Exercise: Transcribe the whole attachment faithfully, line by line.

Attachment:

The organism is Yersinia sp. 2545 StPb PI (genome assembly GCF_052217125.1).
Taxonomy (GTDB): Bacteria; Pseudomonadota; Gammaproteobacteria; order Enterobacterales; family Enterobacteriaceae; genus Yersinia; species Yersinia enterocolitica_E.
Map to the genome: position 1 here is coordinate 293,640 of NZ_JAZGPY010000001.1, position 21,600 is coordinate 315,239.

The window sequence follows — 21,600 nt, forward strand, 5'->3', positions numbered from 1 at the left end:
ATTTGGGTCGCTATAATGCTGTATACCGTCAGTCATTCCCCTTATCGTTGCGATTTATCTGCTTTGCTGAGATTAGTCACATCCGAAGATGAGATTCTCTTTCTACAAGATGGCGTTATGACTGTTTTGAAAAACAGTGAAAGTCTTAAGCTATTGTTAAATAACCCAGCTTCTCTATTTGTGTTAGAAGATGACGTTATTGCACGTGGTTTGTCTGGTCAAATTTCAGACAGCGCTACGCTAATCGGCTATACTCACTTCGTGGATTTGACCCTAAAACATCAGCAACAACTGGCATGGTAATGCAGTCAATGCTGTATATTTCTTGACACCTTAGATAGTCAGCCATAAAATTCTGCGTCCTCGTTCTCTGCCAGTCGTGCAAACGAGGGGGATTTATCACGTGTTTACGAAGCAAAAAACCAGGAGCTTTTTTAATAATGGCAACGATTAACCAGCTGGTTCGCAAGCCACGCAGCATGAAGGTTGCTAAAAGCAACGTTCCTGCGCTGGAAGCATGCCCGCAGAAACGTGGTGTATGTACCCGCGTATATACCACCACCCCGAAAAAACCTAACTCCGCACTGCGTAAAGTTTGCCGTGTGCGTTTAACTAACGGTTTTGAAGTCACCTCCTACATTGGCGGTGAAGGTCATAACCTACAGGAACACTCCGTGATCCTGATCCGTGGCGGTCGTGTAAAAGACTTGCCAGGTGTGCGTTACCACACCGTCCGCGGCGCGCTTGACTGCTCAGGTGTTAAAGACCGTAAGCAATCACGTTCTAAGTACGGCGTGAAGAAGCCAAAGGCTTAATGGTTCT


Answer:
The organism is Yersinia sp. 2545 StPb PI (genome assembly GCF_052217125.1).
Taxonomy (GTDB): Bacteria; Pseudomonadota; Gammaproteobacteria; order Enterobacterales; family Enterobacteriaceae; genus Yersinia; species Yersinia enterocolitica_E.
Map to the genome: position 1 here is coordinate 293,640 of NZ_JAZGPY010000001.1, position 21,600 is coordinate 315,239.

The window sequence follows — 21,600 nt, forward strand, 5'->3', positions numbered from 1 at the left end:
ATTTGGGTCGCTATAATGCTGTATACCGTCAGTCATTCCCCTTATCGTTGCGATTTATCTGCTTTGCTGAGATTAGTCACATCCGAAGATGAGATTCTCTTTCTACAAGATGGCGTTATGACTGTTTTGAAAAACAGTGAAAGTCTTAAGCTATTGTTAAATAACCCAGCTTCTCTATTTGTGTTAGAAGATGACGTTATTGCACGTGGTTTGTCTGGTCAAATTTCAGACAGCGCTACGCTAATCGGCTATACTCACTTCGTGGATTTGACCCTAAAACATCAGCAACAACTGGCATGGTAATGCAGTCAATGCTGTATATTTCTTGACACCTTAGATAGTCAGCCATAAAATTCTGCGTCCTCGTTCTCTGCCAGTCGTGCAAACGAGGGGGATTTATCACGTGTTTACGAAGCAAAAAACCAGGAGCTTTTTTAATAATGGCAACGATTAACCAGCTGGTTCGCAAGCCACGCAGCATGAAGGTTGCTAAAAGCAACGTTCCTGCGCTGGAAGCATGCCCGCAGAAACGTGGTGTATGTACCCGCGTATATACCACCACCCCGAAAAAACCTAACTCCGCACTGCGTAAAGTTTGCCGTGTGCGTTTAACTAACGGTTTTGAAGTCACCTCCTACATTGGCGGTGAAGGTCATAACCTACAGGAACACTCCGTGATCCTGATCCGTGGCGGTCGTGTAAAAGACTTGCCAGGTGTGCGTTACCACACCGTCCGCGGCGCGCTTGACTGCTCAGGTGTTAAAGACCGTAAGCAATCACGTTCTAAGTACGGCGTGAAGAAGCCAAAGGCTTAATGGTTCT